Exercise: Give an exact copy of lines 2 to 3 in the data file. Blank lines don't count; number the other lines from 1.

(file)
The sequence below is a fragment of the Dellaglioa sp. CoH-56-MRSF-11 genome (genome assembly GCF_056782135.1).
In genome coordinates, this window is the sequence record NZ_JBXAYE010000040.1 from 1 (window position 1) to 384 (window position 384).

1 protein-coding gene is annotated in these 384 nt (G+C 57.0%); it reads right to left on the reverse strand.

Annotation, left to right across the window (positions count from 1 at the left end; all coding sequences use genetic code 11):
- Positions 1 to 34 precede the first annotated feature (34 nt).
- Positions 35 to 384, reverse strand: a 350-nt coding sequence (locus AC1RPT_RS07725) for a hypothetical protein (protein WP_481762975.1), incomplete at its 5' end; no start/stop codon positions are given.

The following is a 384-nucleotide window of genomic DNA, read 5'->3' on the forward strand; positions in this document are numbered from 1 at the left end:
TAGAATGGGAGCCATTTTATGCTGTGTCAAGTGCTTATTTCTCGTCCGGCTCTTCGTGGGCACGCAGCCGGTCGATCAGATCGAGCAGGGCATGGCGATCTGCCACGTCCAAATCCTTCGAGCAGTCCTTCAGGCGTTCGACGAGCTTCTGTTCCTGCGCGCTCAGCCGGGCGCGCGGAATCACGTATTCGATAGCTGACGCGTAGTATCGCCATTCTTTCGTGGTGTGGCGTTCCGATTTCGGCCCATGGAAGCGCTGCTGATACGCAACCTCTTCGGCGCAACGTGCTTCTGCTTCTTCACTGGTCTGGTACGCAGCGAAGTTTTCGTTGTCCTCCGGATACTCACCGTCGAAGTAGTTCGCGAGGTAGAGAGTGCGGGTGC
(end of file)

In genome coordinates, this window is the sequence record NZ_JBXAYE010000040.1 from 1 (window position 1) to 384 (window position 384).

1 protein-coding gene is annotated in these 384 nt (G+C 57.0%); it reads right to left on the reverse strand.